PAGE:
SCOTT AIR FORCE BASE, Ill. --
For a 26-year-old Leon Calloway, joining the Air Force was a way to provide for his growing family and move out of a bad neighborhood for a “fresh start.”
He’d been working two jobs in Uniontown, Pennsylvania, and “finally got tired of the grind.”
“The neighborhood we lived in wasn’t the best,” he said. “It was infested with drugs, crime, and shootings. [The Air Force] was really our opportunity to get out of a bad situation and create a fresh start for our family.”
It’s been 22 years since that decision, and that fresh start turned into a career where he achieved the highest enlisted rank—that of Chief Master Sergeant, and now serves as the 375th Air Mobility Wing’s newest command chief.
He arrived here with his wife, Crystal, after serving as a command chief for the 22nd Air Refueling Wing at McConnell Air Force Base, Kansas.
His dedication to service is reflected in his family, who he says are best described as “servant leaders.” Both his wife, Crystal, and his second daughter, Olivia, are involved with social work, while his oldest daughter, Cree, is heavily involved in missionary work.
“And my son, Courtney, will basically give you the shirt off his back. He’s special needs, and he’s very caring and loving toward others,” said Calloway. “My youngest, Briana, is serving her country, which less than one percent of Americans do.”
Briana just graduated from basic training, and Calloway said watching her graduate was the highlight of his Air Force experience.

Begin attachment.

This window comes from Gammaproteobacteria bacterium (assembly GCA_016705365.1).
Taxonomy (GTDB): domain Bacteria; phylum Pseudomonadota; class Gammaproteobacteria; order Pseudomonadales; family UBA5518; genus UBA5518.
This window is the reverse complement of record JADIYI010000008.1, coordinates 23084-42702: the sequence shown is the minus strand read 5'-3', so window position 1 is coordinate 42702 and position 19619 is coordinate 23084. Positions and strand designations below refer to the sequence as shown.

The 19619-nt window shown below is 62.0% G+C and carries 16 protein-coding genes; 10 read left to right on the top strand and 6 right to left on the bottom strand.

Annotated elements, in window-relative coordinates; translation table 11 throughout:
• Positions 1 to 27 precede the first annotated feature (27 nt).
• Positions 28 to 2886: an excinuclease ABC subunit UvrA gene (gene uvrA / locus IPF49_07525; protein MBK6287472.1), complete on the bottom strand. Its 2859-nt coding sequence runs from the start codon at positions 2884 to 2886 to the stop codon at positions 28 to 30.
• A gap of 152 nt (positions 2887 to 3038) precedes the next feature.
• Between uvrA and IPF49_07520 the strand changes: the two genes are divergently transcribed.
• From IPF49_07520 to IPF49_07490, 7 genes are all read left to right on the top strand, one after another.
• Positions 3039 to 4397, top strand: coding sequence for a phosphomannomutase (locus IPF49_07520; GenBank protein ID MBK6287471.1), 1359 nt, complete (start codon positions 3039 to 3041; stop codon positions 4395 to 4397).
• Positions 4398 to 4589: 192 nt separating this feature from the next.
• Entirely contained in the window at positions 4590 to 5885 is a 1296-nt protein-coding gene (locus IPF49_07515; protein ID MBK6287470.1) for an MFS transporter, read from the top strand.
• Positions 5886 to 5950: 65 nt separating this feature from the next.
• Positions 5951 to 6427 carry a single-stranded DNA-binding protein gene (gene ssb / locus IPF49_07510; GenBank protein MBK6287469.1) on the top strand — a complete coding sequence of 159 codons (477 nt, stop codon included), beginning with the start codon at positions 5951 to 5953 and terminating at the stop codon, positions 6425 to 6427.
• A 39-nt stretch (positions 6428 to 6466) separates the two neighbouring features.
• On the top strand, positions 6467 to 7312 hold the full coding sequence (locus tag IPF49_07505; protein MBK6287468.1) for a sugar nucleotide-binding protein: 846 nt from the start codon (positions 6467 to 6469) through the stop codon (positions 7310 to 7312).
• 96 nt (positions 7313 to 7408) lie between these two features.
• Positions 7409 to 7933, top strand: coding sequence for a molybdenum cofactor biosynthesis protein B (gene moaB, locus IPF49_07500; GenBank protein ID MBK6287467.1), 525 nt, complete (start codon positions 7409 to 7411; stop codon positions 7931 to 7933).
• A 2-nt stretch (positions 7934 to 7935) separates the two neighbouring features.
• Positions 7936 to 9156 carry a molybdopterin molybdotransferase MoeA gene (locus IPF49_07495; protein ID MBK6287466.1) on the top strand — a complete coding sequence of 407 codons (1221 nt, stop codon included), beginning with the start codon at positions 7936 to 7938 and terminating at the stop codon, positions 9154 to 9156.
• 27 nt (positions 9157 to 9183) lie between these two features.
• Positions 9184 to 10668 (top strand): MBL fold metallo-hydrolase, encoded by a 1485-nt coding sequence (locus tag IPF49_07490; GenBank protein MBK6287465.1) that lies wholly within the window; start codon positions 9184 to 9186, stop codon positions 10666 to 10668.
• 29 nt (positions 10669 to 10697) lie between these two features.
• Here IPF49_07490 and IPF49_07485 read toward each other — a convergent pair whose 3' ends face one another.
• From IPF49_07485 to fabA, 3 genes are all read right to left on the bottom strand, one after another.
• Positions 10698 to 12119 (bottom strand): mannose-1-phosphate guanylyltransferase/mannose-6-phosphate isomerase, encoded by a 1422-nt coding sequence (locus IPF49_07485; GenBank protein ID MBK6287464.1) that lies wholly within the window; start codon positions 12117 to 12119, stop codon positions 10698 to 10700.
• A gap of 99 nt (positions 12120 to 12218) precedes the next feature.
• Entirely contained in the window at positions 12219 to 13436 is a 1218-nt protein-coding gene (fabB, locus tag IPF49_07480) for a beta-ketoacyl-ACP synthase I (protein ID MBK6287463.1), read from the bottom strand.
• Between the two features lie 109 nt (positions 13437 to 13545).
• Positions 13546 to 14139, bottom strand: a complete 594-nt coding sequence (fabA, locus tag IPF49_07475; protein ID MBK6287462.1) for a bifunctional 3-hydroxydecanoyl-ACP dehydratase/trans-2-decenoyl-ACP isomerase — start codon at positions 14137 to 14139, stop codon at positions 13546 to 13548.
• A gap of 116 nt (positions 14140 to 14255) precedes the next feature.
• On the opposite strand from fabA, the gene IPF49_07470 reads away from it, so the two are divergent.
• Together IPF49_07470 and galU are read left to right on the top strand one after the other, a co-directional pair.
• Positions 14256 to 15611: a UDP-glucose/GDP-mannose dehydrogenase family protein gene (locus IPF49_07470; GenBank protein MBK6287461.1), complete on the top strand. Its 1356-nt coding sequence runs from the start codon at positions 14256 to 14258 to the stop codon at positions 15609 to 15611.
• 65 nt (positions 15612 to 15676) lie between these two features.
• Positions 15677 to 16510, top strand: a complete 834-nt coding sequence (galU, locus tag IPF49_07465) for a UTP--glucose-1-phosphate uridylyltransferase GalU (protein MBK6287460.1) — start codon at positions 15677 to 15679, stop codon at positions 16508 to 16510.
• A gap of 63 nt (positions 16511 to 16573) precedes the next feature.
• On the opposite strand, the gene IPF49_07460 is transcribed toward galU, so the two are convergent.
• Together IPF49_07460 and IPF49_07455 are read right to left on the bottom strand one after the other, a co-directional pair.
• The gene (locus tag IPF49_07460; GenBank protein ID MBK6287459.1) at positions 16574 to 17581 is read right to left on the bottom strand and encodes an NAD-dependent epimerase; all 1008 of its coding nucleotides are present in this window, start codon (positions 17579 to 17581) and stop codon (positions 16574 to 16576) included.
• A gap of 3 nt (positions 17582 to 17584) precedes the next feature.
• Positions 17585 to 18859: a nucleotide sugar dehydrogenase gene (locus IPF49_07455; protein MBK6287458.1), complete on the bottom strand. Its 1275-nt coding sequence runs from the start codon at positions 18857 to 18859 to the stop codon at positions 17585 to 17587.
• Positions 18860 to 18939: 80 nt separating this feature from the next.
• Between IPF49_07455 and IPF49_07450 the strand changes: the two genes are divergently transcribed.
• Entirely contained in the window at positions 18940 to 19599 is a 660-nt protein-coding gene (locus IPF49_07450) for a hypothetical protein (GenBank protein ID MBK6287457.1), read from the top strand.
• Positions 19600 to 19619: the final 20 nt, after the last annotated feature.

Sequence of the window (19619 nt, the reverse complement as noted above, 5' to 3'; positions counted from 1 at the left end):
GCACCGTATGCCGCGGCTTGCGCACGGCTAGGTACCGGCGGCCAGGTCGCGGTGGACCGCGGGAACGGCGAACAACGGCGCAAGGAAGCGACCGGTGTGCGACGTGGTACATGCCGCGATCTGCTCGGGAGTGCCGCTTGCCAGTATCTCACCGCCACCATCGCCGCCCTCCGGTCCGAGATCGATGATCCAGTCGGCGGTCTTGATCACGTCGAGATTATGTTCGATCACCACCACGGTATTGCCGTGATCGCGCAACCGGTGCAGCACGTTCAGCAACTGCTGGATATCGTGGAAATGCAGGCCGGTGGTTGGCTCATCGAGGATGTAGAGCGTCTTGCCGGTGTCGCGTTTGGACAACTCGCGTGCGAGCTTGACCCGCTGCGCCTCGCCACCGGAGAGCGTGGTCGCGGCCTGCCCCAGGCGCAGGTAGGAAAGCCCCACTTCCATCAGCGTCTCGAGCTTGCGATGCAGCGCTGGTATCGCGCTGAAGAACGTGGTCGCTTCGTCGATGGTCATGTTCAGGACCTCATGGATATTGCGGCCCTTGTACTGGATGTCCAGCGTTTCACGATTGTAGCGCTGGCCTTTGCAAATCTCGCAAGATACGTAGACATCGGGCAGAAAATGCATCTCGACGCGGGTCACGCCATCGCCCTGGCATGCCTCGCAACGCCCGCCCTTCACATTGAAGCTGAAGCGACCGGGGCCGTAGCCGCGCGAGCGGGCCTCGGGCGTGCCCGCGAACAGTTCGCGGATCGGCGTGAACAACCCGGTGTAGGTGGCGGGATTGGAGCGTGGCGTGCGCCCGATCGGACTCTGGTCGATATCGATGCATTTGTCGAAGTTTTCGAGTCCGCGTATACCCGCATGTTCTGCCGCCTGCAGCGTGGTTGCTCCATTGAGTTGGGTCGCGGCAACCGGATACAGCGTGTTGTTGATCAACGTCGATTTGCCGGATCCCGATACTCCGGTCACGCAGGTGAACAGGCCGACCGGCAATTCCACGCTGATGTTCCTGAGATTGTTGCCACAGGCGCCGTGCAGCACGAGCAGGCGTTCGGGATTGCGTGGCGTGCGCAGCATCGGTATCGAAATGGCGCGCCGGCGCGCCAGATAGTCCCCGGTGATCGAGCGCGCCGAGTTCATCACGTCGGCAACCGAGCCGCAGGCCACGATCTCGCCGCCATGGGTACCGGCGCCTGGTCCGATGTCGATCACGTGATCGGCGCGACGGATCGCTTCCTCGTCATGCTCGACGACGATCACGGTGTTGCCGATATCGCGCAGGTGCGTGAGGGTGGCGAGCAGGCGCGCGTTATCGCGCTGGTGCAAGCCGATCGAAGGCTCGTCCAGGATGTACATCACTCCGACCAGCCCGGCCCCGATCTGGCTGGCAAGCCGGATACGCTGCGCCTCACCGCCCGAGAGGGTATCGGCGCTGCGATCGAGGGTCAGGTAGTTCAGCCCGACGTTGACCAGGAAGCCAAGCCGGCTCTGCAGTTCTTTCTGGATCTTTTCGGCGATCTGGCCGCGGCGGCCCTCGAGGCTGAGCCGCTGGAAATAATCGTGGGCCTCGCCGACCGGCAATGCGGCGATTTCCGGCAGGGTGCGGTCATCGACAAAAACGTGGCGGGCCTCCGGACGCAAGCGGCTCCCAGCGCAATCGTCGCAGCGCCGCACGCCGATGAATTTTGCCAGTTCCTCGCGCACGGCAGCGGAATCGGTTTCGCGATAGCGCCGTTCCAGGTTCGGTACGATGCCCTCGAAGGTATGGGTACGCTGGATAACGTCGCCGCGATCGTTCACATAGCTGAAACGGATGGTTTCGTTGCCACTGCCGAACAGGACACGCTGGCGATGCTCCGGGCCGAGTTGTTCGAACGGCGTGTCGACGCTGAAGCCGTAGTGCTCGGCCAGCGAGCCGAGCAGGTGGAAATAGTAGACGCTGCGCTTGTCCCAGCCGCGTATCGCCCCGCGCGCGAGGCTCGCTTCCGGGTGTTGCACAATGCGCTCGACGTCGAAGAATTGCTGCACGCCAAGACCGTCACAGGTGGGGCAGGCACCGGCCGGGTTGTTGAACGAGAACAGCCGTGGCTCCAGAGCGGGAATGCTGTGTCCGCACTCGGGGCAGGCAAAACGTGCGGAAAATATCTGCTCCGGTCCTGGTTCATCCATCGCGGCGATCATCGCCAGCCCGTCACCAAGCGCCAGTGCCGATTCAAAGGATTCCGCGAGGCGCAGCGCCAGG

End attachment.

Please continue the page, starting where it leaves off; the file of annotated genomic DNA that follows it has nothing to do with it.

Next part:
“I was just in awe of everything that I know she went through to get there,” said Calloway. “I remember what basic training was like. Any slight mistake is costly, and she overcame all of that. I think it made our relationship a little bit stronger because now we have that bond between us.”
Calloway said he’s managed to foster a close relationship with his family while in the service by following Chief Master Sergeant of the Air Force Kaleth Wright’s “2-10-5-7” philosophy. This philosophy helps Airmen plan out their days, suggesting they spend two hours on self-care, 10 hours at work, five hours with friends and family and seven hours sleeping.
“It sets a target for me,” said Calloway. “If I get out of here in 10 hours, I know I’m close to right. If it’s 12 or 13 hours and I’m still at work, I know I’m off and I’ve got to make some corrections. It fluctuates from day to day, but it has helped me.”
Calloway said the 10 hours devoted to work should be focused on being the best you can be on the job, and part of this involves working to develop yourself as a leader.
“You have to ask yourself, ‘Is what I’m doing and saying having a positive influence on those around me? Am I motivating them to be better with my actions and words? Do I view others as I would view myself?’ If so, then you are [encouraging] them to be their very best.”
Calloway said Airmen at Scott AFB can also expect his leadership style to be inspired by Dr. Martin Luther King’s quote: “Life’s most persistent and urgent question is ‘What are you doing for others?’”
“I use that as my motivation when I’m feeling the ‘me, me, me’ mindset,” said Calloway. “That encourages me to say ‘Hey, if I can get out today and just positively influence one Airman’s life or one person’s life, then it’s worth it.’”
He said the most enjoyable part of settling into the Scott AFB community in the past month has been getting to know the Airmen.
“To me, every location is always about the Airmen and the people you meet. It’s about relationships, relationship-building, and fostering relationships. Different locations have different missions, but the lasting memories are always with the people you meet.”